In a 2012 opinion article published in a number of Nigerian dailies, AMBITION was one theme that resonated in my reflection titled Anatomy of Death. I argued that ambition is a mirage when death is not minded, among many other metaphors that I used to illustrate human ambition. Although it was an expression of agony and lamentations on the futility of life, in a sense however, there is nothing wrong in being ambitious. After all, ambition is the driver of existence, The Purpose, The Vision, but that purpose or vision must be meaningful and positively impactful. This I consider a nice colour of ambition. So, ambition is not bad in itself, not at all. After all, a life devoid of ambition is one without purpose.
A man or woman without ambition aims for nothing, ventures for nothing and so gains nothing. He lives to be exploited by other players in the field of life and consumed by other forces that shape the world. He lives to die without a reason to live. He lives by the spurs of the day, by the whims and caprices of the moment and by intuition, emotion or brainwaves, not by a particular plan, order or focus, not rationally, not objectively. He cannot tell what should be inscribed on his tombstone should he breathe his last now, because he has no purpose, mission or ambition in the first instance, nor can he proclaim Alhamdulillah, Halleluyyah, Allahu Akbar, Ogoooo in a song of victory, should he achieve anything because he has no expectation of it. It came by chance.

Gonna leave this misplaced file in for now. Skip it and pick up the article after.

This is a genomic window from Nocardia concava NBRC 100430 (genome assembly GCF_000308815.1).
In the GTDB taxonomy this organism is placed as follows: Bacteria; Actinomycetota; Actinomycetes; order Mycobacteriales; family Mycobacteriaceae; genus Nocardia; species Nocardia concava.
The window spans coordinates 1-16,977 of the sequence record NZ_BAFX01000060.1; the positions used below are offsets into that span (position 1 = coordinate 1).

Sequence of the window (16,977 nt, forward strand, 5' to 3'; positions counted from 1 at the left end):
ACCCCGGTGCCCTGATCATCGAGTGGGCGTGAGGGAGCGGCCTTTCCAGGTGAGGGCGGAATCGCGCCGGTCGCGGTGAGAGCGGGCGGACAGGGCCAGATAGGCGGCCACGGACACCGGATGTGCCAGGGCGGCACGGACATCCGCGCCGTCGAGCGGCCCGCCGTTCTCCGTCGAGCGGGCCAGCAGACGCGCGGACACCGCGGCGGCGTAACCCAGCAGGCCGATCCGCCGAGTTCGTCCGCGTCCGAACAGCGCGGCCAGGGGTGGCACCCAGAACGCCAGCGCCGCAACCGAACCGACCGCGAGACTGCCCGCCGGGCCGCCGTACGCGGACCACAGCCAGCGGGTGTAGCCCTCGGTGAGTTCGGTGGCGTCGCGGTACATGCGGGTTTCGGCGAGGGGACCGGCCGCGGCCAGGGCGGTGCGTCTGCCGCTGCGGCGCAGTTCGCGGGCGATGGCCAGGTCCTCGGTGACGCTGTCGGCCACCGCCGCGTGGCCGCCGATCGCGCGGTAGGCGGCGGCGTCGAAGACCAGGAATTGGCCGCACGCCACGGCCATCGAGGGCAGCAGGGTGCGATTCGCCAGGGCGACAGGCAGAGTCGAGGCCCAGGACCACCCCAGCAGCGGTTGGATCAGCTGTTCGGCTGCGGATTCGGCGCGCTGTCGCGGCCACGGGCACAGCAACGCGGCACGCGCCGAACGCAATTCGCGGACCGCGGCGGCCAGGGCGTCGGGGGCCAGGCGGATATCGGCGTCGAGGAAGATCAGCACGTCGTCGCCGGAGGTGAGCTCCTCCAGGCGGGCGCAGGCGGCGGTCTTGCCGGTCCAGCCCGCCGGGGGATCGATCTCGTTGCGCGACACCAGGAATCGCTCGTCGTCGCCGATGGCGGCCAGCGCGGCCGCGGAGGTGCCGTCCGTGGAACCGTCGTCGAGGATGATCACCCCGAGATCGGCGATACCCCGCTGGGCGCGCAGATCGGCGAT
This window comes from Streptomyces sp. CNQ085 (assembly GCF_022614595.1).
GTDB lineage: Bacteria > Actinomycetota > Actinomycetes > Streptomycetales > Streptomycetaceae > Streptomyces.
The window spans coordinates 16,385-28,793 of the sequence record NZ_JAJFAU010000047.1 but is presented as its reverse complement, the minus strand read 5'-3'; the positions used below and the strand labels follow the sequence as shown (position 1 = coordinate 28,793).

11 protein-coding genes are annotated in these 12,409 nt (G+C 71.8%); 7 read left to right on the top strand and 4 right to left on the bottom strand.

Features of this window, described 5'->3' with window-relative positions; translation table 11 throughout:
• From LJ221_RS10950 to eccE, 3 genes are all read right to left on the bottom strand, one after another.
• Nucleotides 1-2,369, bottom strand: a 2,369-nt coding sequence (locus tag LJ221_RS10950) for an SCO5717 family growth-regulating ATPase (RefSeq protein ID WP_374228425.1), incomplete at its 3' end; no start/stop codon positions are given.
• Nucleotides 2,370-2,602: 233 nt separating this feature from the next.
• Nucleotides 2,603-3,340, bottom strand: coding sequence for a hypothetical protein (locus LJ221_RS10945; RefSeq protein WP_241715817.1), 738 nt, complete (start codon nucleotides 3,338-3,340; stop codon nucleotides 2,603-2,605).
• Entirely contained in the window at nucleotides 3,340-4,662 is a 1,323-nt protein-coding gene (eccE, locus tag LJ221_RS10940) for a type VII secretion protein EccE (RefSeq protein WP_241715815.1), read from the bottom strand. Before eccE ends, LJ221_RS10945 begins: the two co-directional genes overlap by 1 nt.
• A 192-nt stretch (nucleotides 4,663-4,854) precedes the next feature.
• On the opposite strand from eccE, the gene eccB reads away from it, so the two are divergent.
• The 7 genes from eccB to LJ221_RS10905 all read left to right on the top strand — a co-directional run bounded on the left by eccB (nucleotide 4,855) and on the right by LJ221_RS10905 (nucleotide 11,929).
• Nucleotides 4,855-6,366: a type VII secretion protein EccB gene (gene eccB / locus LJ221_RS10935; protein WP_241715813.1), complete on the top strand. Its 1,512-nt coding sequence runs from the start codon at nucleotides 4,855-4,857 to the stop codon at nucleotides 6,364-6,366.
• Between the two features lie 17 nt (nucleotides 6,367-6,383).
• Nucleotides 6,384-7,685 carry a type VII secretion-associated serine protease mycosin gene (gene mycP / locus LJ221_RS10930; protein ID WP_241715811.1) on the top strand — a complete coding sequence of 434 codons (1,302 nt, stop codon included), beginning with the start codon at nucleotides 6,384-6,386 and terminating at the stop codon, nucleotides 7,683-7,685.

He cannot number the milestones of his journey of life should he live long because he has no compass of life. A life without ambition is one of waste and disorder. Ambition is what paints our purposes and pursuits. The hue of our hopes and aspiration is the ambition we silently nurture and we practically pursue. It is the tonic of existence, the adrenalin of life, firing our rocket of attainment, fulfilment or actualisation.
Our ambition may be hinged on sustaining a legacy, especially if we are children of the Abiolas, the Arisekolas, the Dangotes, the Adenugas, the Otedolas, the Tinubus, the Jimoh Ibrahims, the Dantatas, the Subomi Baloguns and the Da Rochas of Nigeria. It may be just to make a difference, carve a niche for ourselves in our professions or trades, in the academia, in sports and entertainment, or in the public service. Our ambition is the height we want to attain, in being the best possible in what we do or where we are, winning laurels and honours, filling our chests with all sorts of medals and trophies, stacking our lapels with symbols of knighthoods and eminence, standing tall before a mammoth crowd of admirers, before bright, hot cameras of the TV and the paparazzi of the press, enjoying the ovation and the encomiums splashed on us as we wait to be decorated with the Nobel prizes, the Olympic gold and the Grammy awards.